Environmental: You have yet to experience pollution until you visit China. Rivers in or near major cities can reek of chemicals to the point where your eyes tear, and the air in Beijing, Chungching and other cities can often be yellow. China and Vietnam have laws mandating that all firms have to follow basic EP guidelines. These are most often enforced against new foreign-owned factories while existing locally owned factories get much less attention. India also has distinct problems with pollution but is doing better than China because it has a freer press and more active advocacy groups. Thailand has strict guidelines, especially for water and chemical usage, but it still has instances of corruption when it comes to enforcement.

Recommendations Do not start off any potential location project with a preconceived location. It is tempting today to think first (and second and third) of China, but it cannot be viewed as one big entity. Further, India could be a better choice, or Vietnam or Thailand. One must consider the goals and from there commit to understanding which venue will be most effective. Evaluate all costs and other relevant factors. The importance of this step cannot be overstated. If you cannot explain why one country (or one region in a given country) is right, you are not ready to act, If the process is daunting, and it can easily overwhelm one, get expert help. Visit the most likely options and consider how they work for your specific project. Time well spent now will be more than justified by the potential for savings and for developing a better thought out and researched business plan.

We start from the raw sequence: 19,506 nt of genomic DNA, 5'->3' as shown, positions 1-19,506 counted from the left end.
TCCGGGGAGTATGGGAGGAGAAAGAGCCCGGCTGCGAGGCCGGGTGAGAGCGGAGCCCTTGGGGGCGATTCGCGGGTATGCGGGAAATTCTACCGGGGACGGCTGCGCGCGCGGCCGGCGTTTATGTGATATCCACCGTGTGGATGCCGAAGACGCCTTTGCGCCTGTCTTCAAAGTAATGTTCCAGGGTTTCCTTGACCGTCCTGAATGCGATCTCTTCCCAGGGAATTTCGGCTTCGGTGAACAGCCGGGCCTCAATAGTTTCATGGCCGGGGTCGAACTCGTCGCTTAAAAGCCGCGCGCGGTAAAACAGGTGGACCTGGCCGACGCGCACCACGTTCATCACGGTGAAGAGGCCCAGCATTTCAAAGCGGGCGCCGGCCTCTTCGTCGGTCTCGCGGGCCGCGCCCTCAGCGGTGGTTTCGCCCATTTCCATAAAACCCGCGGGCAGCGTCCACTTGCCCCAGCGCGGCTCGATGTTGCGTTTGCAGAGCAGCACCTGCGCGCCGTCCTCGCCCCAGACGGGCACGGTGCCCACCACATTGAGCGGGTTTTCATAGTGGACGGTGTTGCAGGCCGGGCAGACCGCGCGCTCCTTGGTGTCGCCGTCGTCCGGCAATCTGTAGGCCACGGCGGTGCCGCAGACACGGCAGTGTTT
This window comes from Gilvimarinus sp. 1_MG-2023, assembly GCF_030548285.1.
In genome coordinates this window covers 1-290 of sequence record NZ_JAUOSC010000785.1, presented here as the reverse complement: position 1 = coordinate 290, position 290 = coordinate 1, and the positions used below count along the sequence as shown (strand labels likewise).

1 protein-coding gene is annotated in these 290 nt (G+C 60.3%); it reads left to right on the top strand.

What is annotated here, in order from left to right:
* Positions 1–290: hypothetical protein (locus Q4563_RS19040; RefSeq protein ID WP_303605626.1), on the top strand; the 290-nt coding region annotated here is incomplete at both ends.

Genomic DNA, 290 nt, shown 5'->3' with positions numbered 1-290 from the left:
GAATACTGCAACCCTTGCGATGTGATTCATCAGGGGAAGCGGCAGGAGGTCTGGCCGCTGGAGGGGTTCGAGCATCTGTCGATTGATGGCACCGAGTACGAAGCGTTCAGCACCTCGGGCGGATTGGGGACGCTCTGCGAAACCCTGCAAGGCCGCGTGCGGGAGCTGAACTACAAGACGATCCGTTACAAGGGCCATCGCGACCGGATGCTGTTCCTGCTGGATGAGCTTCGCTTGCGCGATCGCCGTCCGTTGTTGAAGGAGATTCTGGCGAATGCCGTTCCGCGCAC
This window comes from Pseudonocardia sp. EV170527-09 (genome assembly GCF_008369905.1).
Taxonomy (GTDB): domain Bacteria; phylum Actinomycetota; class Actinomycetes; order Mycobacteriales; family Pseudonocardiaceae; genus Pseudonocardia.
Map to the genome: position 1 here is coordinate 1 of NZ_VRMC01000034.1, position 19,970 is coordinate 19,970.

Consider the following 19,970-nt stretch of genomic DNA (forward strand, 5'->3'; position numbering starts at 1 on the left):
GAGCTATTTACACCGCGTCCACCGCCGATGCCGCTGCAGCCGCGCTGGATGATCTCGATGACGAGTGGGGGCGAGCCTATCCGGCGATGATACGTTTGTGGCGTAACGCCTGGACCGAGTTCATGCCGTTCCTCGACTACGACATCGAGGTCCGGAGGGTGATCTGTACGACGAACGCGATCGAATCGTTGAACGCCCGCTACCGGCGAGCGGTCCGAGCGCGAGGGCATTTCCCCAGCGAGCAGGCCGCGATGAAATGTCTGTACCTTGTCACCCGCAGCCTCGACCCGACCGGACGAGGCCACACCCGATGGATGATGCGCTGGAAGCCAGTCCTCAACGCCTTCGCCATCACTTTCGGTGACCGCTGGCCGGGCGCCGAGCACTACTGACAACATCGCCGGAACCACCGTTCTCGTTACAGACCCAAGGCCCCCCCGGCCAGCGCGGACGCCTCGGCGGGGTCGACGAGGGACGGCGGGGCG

Runckel & Associates, a consulting firm based in Portland, Oregon, USA, assists companies interested in investing, manufacturing or opening an office or factories in Asia, specializing in guiding small, medium, and family-owned businesses. Its clientele has included wire and cable companies, Runckel & Associates can be contacted through its website,, or by e-mail at or by calling tel. 001-503-244-4551.

About the Author:  

Christopher W. Runckel, a former senior US diplomat who served in many counties in Asia, is a graduate of the University of Oregon and Lewis and Clark Law School. He served as Deputy General Counsel of President Gerald Ford’s Presidential Clemency Board. Mr. Runckel is the principal and founder of Runckel & Associates, a Portland, Oregon based consulting company that assists businesses expand business opportunities in Asia. (

Until April of 1999, Mr. Runckel was Minister-Counselor of the US Embassy in Beijing, China. Mr. Runckel lived and worked in Thailand for over six years. He was the first permanently assigned U.S. diplomat to return to Vietnam after the Vietnam War. In 1997, he was awarded the U.S. Department of States highest award for service, the Distinguished Honor Award, for his contribution to improving U.S.-Vietnam relations. Mr. Runckel is one of only two non-Ambassadors to receive this award in the 200-year history of the U.S. diplomatic service.